News / Asia

Taliban Attacks in Kabul Also Target Public Opinion

Afghan policemen fire toward a building that the Taliban insurgents took over during an attack near the U.S. embassy in Kabul, Afghanistan, September 13, 2011.
Afghan policemen fire toward a building that the Taliban insurgents took over during an attack near the U.S. embassy in Kabul, Afghanistan, September 13, 2011.

Tuesday's insurgent attacks in the Afghan capital of Kabul were aimed at high-value targets in an effort to influence public opinion about the direction of the war. The Taliban, unable to win militarily, seems to have shifted to terrorist tactics.

The coordinated attacks by small teams of Taliban fighters targeting secure, but high-profile sites in Kabul, have received extensive media coverage worldwide. But they are likely to have more of an impact on public opinion than to actually achieve any strategic victory.

The insurgent teams attacked the U.S. Embassy, the headquarters of the NATO-led security force, the Afghan intelligence agency and other areas around the center of the city.

Afghan security forces responded and, with some minor help from NATO troops, were able to put down the attacks with very little damage to Kabul, Afghans or foreign nationals.

In a press release, Afghan President Hamid Karzai condemned the attack while praising the effective response of the Afghan authorities.

Afghan Interior Ministry spokesman Siddiq Siddiqi said the attackers' only aim was to sow terror. He said Afghan forces are ready to repel such attacks whenever they occur.

"Their main objective and aim is to create terror. As they did today," said Siddiqi. "And they should be informed and notified that Afghan forces are much ready today, much equipped today, and they are trained today and if they want to attack us again they will face the consequences, and whenever they attack the Afghans they will be killed and they will be killed badly, as they were today."

The attacks in Kabul are the latest in a string of high profile attacks this summer, including attacks on the Hotel InterContinental and the assassination of President Karzai’s brother in Kandahar.

According to NATO spokesman General Carsten Jacobson, the Taliban are shifting to these kinds of very visible attacks because, with NATO having conducted a surge of troops, the insurgents no longer can win on the battlefield or hold territory.

Kate Woodsome interviews Ekram Shinwari, VOA's Afghan Service, Kabul, Afghanistan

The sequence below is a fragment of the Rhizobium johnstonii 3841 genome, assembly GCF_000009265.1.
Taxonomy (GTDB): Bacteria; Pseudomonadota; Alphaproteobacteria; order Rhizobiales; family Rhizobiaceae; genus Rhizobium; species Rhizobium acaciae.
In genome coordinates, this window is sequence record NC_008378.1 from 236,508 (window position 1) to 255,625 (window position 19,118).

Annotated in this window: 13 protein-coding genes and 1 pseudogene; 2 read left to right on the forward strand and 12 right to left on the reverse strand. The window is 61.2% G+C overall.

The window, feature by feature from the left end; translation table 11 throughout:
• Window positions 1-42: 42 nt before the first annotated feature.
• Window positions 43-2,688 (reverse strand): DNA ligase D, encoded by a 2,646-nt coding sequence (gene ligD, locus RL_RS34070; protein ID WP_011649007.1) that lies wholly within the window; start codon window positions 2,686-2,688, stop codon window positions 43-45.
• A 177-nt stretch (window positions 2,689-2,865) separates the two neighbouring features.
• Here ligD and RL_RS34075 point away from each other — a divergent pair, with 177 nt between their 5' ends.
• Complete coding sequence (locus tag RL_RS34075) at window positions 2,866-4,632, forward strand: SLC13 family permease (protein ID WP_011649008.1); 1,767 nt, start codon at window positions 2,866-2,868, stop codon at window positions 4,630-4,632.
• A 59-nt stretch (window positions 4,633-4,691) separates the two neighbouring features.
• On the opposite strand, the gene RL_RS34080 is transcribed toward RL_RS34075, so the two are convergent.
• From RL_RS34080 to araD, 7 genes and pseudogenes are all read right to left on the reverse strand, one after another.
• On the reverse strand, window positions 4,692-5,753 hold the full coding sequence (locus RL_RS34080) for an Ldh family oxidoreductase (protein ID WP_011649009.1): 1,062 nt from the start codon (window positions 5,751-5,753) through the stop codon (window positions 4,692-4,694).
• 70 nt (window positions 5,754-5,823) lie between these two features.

"The insurgents did not shift or change their tactics voluntarily; they didn't have a chance. We are not seeing any more open operations in the field against our formations because they haven't got the capability to do it," said Jacobson. "So the terrorists did not succeed in their military aims, they succeeded in the attention that they were gaining. That is what terrorists do all over the world: they search for a high-value target, for something that is public, they strike and then they count on the public effect that they have. It is terrorism and nothing else."

With a drawdown of coalition troops already under way - its ultimate aim being the total withdrawal of Western combat troops by 2014 - the West also is focusing on training Afghan forces.

In addition to counter-insurgency operations in the country's hills and villages, however, Afghan troops also may have to conduct a counter-terrorism campaign. And part of that fight will have to take place in the arena of public opinion.

You May Like

Photogallery Americans Celebrate Thanksgiving With Feasts, Festivities

Holiday traditions include turkey dinners, 'turkey trots,' American-style football and New York parade with giant balloons More

Video For Obama, Ferguson Violence is a Personal Issue

With two years left in term, analysts say, president has less to lose by taking conversation on race further More

Video Italian Espresso Expands Into Space

When Italian astronaut Samantha Cristoforetti headed for the ISS, her countrymen worried how she would survive six months drinking only instant coffee More

This forum has been closed.
Comments
     
There are no comments in this forum. Be first and add one

Featured Videos

Your JavaScript is turned off or you have an old version of Adobe's Flash Player. Get the latest Flash player.
South Africa Sees Male Circumcision as Way to Reduce HIV Infectionsi
X
November 28, 2014 3:31 PM
South Africa remains plagued by AIDS despite massive government and NGO efforts on prevention and life-sustaining Anti-Retro-Viral programs. But the country has opened up another front to reduce new HIV infections: promoting circumcision. Emilie Iob reports for VOA News from a pioneering circumcision center in Orange Farm, Johannesburg.